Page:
First and foremost, this edition of our weekly Sunday Summary needs to address pressing news concerning the war between Hamas and Israel. We arrive now at the end of the 5th week of the conflict, and more lives are taken every day. The numbers keep getting more devastating by the minute with nearly 12 thousand lives taken in Palestine at the moment of writing this, almost half of them were children. The Israeli Defense Forces continue to attack Hospitals in the Gaza Strip, searching Hamas operation bases everywhere, half of which are now destroyed. Despite the loss of lives provoked by Israel's strikes, the state remains ready to stick to its initial position and eradicate the movement of Hamas in Palestine. Sadly, this means that the civilian death toll will only rise in the hunt for Hamas fighters.
Our hearts are with the ones who have lost their loved ones and every individual who may be affected, directly or not, by the war.
Countrywide, the legislative elections are coming very soon now in the Netherlands. If you live in the Netherlands and if you’re a student in Maastricht, you have probably experienced the struggle to find accommodation in the city. Like everywhere in Europe, the Dutch housing market is extremely tight, with a shortage of around 400,000 homes in the country. No government has tackled the problem, and the traditional parties could pay the price in the elections. The association ‘Woonprotest’ claims that the number of homeless people in the country, as well as the accommodation prices, are rising. Residents of the Netherlands are increasingly protesting about the housing crisis: housing should not be a business and it is wrong to make a profit out of it. This crisis caused by real estate speculation is also a direct consequence of the outgoing government's policies. The latter had promised a solution to the crisis persisting for nearly ten years claiming it would build new accommodations. As elections grow even closer, this problem is likely to influence the outcome of the November 22nd legislative elections.
Shifting more south in our European neighbors, this week the Spanish Prime Minister won the support of Catalan independence activists, at the expense of concessions that infuriate Spain. This controversial support is a means for Pedro Sánchez to hope for a coalition in his government. This is the only way he can maintain his position as President of the Government and form a new alliance with Sumar, the left-wing coalition. Indeed, the elections of last July were unable to provide a clear route for any of the main parties to create a government, thus inhibiting the Prime Minister from continuing negotiations and compromises for further support in Parliament. For the past weeks, the Prime Minister has been negotiating with former Catalan Representative Carles Puigdemont, exiled to Belgium in 2017 after the illegal independence referendum. The seven seats in Parliament acquired by the separatist party of Puigdemont, and now in agreement with Sánchez’s government, are highly controversial for the supporters of Catalonia’s separatist party. Sanchez’s party has agreed to approve an ‘Amnesty Law’ for those related to the independence movements between 2012 and 2023, in return for their backing. The lack of details and clarity on this law has already provoked demonstrations of disagreement from the Spanish people, as well as doubts from the European Commission. The latter requested the Spanish government to give more information regarding the agreement.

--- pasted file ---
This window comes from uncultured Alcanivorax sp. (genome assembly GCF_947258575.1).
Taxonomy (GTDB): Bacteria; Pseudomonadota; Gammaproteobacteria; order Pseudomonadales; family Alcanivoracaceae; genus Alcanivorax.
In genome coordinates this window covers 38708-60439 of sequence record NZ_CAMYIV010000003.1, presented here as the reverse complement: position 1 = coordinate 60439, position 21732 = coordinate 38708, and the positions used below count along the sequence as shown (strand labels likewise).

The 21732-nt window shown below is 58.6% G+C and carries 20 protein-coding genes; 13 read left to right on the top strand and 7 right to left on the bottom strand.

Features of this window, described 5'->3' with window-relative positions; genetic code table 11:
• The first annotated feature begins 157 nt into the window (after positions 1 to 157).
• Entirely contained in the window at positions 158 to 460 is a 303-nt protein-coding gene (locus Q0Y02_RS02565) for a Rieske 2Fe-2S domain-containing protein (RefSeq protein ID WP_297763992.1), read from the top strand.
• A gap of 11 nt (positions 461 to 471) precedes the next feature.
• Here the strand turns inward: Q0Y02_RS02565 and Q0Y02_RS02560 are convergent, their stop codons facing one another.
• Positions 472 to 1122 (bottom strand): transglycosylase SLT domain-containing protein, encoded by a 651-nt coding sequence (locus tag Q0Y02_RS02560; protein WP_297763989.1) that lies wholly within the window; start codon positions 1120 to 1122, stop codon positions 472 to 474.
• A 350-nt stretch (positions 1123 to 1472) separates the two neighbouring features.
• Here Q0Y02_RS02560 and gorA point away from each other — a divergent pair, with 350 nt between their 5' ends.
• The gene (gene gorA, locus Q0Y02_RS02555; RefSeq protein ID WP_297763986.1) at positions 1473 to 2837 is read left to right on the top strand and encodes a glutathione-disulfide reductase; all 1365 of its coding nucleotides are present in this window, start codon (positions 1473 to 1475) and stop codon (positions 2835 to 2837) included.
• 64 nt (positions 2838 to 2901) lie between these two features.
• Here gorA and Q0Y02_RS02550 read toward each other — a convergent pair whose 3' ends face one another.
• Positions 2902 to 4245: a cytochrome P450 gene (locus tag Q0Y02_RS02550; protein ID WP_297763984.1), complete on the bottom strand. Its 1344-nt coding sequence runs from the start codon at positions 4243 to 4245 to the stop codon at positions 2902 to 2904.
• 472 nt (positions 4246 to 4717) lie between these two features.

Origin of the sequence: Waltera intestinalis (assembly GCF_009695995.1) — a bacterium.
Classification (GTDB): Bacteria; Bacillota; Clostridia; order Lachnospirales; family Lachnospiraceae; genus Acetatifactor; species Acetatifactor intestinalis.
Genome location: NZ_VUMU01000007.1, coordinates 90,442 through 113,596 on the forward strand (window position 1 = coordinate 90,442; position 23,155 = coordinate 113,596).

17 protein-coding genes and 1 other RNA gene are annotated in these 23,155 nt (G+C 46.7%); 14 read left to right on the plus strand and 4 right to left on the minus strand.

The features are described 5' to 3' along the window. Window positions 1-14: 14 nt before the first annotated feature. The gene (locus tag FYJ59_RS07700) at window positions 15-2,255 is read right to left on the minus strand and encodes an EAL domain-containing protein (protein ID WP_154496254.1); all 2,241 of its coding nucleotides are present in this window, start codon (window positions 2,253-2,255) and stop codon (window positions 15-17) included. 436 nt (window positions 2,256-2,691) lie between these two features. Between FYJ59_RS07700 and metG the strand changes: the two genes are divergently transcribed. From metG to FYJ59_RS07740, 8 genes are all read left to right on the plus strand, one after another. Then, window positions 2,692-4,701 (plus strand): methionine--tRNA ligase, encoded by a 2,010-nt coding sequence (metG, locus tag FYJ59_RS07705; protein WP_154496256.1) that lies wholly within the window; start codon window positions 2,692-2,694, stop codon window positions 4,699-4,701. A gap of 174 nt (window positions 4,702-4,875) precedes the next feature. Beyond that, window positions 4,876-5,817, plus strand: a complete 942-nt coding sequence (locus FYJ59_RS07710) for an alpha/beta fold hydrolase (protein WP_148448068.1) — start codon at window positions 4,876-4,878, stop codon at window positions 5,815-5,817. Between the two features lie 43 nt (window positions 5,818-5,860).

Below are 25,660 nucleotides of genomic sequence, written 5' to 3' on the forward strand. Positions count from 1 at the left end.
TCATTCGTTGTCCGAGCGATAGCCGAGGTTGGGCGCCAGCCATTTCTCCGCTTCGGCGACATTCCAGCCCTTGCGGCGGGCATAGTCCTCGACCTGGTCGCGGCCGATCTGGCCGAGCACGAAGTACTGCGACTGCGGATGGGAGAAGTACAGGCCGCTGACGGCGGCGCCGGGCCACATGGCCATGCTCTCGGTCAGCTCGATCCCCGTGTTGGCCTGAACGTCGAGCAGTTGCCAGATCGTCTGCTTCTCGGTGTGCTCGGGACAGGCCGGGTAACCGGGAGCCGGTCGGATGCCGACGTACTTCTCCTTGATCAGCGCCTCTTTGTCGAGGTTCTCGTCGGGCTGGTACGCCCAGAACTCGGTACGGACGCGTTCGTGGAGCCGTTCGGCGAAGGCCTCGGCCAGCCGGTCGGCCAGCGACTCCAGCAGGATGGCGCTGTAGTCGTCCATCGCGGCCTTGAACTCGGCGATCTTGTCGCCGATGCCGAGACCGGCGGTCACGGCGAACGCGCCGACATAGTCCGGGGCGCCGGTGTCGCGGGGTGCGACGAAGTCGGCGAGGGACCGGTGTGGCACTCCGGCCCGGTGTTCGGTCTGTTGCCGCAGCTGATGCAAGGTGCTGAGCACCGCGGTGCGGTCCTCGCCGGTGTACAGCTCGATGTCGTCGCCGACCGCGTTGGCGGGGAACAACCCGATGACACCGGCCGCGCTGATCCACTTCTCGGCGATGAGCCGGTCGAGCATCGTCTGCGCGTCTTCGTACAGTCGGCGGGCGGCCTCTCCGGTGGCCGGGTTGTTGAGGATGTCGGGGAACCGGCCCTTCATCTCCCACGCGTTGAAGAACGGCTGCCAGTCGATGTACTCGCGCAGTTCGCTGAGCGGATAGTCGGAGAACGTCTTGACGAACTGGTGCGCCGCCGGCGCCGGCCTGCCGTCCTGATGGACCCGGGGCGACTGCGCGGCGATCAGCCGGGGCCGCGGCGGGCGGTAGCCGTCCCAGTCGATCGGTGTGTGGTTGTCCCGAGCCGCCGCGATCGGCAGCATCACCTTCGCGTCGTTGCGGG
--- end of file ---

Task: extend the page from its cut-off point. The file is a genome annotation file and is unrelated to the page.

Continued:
Last but not least, across the Atlantic Ocean, Brazil has brought us good news on the environmental side. Brazil has recorded a significant drop in deforestation in the Amazon less than a year after President Lula came back to power. On the 9th of November, the Brazilian Space Research Institute published the very much expected results from the new policy of its government. Indeed, during Lula’s campaign, reducing the amount of deforestation in Brazil was one of his main points of focus on the agenda. The results of the report showed a decrease of 23% percent in the destruction of the tropical forest this year compared to previous years. This can only raise our hopes for better future management of biodiversity in Brazil and ought to trace the path to a total stop of deforestation. However, this result does not erase the threat of droughts and fires continuing to threaten the world's largest rainforest.